Jump to ContentJump to Main Navigation
Classics in the Modern WorldA Democratic Turn?$
Users without a subscription are not able to see the full content.

Lorna Hardwick and Stephen Harrison

Print publication date: 2013

Print ISBN-13: 9780199673926

Published to Oxford Scholarship Online: January 2014

DOI: 10.1093/acprof:oso/9780199673926.001.0001

Show Summary Details
Page of

PRINTED FROM OXFORD SCHOLARSHIP ONLINE (oxford.universitypressscholarship.com). (c) Copyright Oxford University Press, 2020. All Rights Reserved. An individual user may print out a PDF of a single chapter of a monograph in OSO for personal use. date: 30 November 2020

Truth, Justice, and the Spartan Way

Truth, Justice, and the Spartan Way

Freedom and Democracy in Frank Miller’s 300

(p.380) (p.381) 26 Truth, Justice, and the Spartan Way
Classics in the Modern World

George A. Kovacs

Oxford University Press

This chapter explores an ideologically-charged nexus between the traditions of the battle of Thermopylae and the American superhero comic. The comics medium is inherently inclusive and democratic. Yet, these depictions are problematic: Superman and Captain America articulate their democratic values through violence, not by debate. The superhero, an elite enforcer rather than a petitioner for social change, has often been depicted as antithetical to democracy: agent of chaos, anarchy, and even fascism. Miller’s graphic novel 300, published two years before 9/11, is replete with such contradictions. It positions Leonidas and his Spartans at Thermopylae as superhero defenders of a proto-democratic Greece, and yet fascist in their pursuit of ‘freedom’. Miller imbues his Spartans with a hyper-masculinity, fighting foes who are effeminate, foreign-looking, and sexually deviant, further limiting the scope of inclusivity.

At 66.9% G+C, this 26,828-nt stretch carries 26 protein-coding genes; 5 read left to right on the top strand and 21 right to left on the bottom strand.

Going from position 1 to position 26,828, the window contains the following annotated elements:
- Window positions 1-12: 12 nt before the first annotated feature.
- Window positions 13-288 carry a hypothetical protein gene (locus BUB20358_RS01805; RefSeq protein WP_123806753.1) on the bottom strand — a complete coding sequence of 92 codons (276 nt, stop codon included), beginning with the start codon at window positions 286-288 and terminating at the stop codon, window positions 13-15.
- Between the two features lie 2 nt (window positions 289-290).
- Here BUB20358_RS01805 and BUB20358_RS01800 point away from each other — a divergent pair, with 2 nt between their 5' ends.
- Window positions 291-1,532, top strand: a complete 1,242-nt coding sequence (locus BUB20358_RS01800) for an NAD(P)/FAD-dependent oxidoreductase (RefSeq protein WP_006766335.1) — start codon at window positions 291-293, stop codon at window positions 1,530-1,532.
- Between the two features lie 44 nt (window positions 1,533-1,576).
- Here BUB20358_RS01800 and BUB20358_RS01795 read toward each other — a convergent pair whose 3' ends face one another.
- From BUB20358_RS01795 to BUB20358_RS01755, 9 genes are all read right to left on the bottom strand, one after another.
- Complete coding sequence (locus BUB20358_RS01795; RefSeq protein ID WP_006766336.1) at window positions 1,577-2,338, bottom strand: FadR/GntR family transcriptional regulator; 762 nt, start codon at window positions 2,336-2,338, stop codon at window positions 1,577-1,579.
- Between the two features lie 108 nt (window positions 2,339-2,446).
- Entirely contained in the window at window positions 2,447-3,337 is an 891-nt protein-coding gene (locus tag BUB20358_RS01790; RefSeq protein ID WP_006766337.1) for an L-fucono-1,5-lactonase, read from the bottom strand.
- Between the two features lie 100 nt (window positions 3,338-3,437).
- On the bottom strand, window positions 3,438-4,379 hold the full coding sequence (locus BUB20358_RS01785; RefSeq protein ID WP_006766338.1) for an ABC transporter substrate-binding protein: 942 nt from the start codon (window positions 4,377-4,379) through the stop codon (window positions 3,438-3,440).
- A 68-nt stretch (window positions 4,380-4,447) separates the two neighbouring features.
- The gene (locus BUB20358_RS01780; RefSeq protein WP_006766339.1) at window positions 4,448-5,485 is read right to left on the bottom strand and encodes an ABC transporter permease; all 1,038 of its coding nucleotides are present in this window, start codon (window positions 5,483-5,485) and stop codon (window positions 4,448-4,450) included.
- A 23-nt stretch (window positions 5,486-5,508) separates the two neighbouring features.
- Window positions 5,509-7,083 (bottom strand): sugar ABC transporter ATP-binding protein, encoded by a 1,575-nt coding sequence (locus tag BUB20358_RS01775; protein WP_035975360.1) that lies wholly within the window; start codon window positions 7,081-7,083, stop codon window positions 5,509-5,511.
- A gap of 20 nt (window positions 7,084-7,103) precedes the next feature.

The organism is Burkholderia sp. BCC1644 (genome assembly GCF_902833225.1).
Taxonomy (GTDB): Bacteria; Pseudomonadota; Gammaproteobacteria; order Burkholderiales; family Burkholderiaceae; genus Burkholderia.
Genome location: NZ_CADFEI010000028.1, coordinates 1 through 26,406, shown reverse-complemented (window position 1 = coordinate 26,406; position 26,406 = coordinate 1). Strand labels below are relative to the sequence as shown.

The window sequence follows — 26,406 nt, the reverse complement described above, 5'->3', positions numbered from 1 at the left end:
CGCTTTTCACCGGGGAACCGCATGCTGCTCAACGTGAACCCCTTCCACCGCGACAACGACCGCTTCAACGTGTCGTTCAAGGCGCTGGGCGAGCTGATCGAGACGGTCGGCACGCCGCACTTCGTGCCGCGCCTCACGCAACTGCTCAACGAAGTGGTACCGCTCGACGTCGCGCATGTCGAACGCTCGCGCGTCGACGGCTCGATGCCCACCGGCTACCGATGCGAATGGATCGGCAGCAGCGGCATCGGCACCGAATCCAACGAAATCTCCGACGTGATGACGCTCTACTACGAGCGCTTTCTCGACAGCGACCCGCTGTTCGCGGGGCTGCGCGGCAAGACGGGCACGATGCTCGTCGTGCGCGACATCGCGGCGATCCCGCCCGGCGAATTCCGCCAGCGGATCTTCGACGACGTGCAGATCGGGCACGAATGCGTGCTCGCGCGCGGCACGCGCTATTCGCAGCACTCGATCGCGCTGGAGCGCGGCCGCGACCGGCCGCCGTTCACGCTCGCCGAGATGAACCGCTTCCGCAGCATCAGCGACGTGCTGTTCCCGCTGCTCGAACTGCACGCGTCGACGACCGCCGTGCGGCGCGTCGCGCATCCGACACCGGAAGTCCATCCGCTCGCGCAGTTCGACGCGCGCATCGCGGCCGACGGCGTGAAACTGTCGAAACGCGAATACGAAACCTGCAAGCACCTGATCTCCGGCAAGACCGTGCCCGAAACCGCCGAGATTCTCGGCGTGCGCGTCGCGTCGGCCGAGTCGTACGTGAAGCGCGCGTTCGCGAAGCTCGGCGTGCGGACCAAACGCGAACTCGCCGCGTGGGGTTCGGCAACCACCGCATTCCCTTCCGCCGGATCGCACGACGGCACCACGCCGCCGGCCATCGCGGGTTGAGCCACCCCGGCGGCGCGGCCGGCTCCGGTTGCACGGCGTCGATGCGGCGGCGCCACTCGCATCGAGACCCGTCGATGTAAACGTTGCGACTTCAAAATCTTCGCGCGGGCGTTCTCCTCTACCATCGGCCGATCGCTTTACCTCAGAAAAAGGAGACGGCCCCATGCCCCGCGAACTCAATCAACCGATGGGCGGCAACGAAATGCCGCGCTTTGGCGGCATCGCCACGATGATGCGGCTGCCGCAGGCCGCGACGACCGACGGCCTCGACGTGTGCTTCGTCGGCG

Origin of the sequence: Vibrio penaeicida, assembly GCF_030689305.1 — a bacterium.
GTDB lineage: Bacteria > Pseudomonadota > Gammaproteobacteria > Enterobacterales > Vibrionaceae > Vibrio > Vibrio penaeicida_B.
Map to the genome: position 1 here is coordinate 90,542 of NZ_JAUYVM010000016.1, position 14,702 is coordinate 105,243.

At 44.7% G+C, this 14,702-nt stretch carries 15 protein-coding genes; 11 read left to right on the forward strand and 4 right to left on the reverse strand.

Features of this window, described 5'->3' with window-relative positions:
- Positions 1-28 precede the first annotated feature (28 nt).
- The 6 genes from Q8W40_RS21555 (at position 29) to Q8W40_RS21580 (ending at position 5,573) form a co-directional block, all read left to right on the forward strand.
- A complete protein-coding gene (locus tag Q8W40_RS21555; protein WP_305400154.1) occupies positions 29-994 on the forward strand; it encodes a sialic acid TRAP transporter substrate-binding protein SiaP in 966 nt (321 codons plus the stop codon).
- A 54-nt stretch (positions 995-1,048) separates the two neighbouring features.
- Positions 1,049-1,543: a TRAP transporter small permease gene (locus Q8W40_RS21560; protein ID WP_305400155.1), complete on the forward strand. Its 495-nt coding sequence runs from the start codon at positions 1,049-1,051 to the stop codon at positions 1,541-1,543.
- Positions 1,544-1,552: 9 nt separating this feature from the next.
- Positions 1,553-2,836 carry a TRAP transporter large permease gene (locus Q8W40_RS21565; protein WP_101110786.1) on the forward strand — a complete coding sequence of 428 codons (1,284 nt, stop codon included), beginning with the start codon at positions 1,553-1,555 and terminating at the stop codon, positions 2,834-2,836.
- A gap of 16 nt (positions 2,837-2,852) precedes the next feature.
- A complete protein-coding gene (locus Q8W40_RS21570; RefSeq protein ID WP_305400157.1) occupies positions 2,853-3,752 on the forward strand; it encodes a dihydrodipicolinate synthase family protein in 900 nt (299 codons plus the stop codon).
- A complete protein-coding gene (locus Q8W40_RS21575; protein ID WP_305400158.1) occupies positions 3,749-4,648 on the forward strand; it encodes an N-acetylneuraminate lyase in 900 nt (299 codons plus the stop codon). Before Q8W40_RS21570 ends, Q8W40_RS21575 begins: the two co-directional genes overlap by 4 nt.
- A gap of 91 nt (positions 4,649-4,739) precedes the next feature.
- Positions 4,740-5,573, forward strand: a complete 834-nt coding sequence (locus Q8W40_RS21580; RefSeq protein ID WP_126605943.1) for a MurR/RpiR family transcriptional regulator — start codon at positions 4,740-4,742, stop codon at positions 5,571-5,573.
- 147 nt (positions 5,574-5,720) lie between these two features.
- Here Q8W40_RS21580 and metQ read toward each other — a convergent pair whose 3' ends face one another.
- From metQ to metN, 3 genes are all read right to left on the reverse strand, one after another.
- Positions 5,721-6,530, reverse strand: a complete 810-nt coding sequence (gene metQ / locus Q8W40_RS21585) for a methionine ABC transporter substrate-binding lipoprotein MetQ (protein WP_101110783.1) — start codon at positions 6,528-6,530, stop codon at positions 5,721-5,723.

Keywords:   Key words: comics, graphic novel, Thermopylae, Leonidas, Superman

Oxford Scholarship Online requires a subscription or purchase to access the full text of books within the service. Public users can however freely search the site and view the abstracts and keywords for each book and chapter.

Please, subscribe or login to access full text content.

If you think you should have access to this title, please contact your librarian.

To troubleshoot, please check our FAQs , and if you can't find the answer there, please contact us .